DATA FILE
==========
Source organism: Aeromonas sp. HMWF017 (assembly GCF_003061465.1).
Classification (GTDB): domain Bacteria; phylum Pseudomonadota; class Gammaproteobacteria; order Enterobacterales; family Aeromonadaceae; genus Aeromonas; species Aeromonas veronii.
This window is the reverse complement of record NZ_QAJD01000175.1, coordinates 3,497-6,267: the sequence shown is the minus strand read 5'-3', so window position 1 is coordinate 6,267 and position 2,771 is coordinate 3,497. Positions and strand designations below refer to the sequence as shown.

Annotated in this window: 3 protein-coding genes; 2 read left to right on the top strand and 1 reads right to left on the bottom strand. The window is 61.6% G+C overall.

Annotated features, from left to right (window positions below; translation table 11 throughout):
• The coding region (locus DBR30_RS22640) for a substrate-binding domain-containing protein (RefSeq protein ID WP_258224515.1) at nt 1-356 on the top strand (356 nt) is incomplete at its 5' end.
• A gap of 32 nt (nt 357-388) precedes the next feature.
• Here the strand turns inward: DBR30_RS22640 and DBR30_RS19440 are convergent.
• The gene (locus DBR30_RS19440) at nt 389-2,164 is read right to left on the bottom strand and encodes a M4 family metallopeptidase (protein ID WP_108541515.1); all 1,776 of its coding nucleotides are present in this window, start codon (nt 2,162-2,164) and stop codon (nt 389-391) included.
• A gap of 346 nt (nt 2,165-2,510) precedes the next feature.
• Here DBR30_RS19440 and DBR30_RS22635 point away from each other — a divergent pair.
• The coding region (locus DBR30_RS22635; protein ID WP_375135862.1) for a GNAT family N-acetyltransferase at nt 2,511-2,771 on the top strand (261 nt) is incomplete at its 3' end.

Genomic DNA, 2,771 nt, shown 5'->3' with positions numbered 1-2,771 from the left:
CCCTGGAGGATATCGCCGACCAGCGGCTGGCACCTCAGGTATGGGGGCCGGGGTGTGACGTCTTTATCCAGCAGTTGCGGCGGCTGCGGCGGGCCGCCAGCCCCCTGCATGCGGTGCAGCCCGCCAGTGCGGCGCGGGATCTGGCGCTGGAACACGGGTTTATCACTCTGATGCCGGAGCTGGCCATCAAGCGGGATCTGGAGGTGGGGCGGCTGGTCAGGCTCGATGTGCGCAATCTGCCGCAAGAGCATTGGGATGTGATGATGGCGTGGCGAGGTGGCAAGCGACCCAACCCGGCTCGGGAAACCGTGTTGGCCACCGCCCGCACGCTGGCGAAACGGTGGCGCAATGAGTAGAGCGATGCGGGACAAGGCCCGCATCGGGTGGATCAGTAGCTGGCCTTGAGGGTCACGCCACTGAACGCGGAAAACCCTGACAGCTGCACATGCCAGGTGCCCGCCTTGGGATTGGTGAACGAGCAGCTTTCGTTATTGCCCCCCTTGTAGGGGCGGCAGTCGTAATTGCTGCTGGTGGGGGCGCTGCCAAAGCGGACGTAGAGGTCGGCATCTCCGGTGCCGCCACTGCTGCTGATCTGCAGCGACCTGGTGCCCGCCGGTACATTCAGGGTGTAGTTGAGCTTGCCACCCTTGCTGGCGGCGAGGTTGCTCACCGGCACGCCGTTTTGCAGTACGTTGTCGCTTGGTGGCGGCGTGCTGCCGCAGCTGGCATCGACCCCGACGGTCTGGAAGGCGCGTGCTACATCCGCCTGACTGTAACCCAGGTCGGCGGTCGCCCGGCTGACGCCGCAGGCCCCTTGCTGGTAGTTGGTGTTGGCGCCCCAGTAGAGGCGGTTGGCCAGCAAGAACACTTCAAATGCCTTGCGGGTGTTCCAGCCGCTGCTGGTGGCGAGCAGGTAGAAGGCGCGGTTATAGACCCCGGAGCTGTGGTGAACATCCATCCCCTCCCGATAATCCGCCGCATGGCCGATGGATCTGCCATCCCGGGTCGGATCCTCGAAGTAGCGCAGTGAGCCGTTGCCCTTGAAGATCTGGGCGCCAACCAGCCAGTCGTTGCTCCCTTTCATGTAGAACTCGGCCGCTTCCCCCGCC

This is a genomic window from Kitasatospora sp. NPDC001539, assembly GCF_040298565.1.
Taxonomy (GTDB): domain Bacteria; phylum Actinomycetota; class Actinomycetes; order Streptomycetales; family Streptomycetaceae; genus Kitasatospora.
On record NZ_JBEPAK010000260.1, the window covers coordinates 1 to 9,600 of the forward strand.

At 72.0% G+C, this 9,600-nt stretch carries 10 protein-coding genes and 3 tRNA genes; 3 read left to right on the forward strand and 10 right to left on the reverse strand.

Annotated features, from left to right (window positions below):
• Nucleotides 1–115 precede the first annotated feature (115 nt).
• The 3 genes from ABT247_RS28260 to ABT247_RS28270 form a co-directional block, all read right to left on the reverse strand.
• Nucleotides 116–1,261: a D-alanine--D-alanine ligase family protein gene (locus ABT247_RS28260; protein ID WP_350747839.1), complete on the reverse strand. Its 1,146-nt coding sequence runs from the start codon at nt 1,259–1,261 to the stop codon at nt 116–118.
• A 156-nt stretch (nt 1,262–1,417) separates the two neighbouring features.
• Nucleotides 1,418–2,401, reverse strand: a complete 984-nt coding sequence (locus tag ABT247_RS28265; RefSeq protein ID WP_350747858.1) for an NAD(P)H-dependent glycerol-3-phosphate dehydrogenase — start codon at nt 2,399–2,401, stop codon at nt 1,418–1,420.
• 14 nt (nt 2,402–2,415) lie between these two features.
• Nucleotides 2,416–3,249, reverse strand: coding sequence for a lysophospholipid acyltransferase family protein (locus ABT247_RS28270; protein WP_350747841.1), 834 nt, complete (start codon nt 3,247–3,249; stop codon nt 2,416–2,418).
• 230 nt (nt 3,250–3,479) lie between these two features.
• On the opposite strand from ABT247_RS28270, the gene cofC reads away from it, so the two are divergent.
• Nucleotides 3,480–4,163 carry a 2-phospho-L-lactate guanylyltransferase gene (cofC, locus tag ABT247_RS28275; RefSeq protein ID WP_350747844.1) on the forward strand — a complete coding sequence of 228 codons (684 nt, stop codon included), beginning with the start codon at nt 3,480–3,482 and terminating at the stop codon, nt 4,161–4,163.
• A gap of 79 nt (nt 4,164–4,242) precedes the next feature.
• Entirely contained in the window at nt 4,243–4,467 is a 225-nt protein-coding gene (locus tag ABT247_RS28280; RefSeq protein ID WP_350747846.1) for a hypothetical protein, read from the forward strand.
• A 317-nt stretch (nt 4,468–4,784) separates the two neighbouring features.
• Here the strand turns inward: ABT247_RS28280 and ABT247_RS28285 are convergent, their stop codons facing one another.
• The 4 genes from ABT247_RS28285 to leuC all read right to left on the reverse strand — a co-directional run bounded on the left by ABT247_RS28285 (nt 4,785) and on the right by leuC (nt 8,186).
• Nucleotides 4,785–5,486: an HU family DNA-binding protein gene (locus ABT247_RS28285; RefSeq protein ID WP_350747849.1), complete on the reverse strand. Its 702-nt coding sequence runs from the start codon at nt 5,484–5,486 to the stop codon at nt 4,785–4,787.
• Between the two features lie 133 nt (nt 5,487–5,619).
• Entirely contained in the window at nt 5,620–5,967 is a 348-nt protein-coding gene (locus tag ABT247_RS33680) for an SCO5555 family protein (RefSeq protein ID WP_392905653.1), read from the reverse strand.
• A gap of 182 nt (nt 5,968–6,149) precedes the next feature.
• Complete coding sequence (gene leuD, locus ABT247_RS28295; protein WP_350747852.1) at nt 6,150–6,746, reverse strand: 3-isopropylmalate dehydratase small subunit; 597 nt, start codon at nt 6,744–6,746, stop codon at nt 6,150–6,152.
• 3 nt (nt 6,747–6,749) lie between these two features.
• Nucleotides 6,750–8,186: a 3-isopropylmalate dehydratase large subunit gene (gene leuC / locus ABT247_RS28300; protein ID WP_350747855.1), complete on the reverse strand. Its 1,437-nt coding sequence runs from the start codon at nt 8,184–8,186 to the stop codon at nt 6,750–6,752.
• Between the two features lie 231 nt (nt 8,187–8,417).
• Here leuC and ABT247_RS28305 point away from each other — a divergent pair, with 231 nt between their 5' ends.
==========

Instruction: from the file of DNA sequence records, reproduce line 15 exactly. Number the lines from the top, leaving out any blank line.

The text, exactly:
This is a genomic window from Kitasatospora sp. NPDC001539, assembly GCF_040298565.1.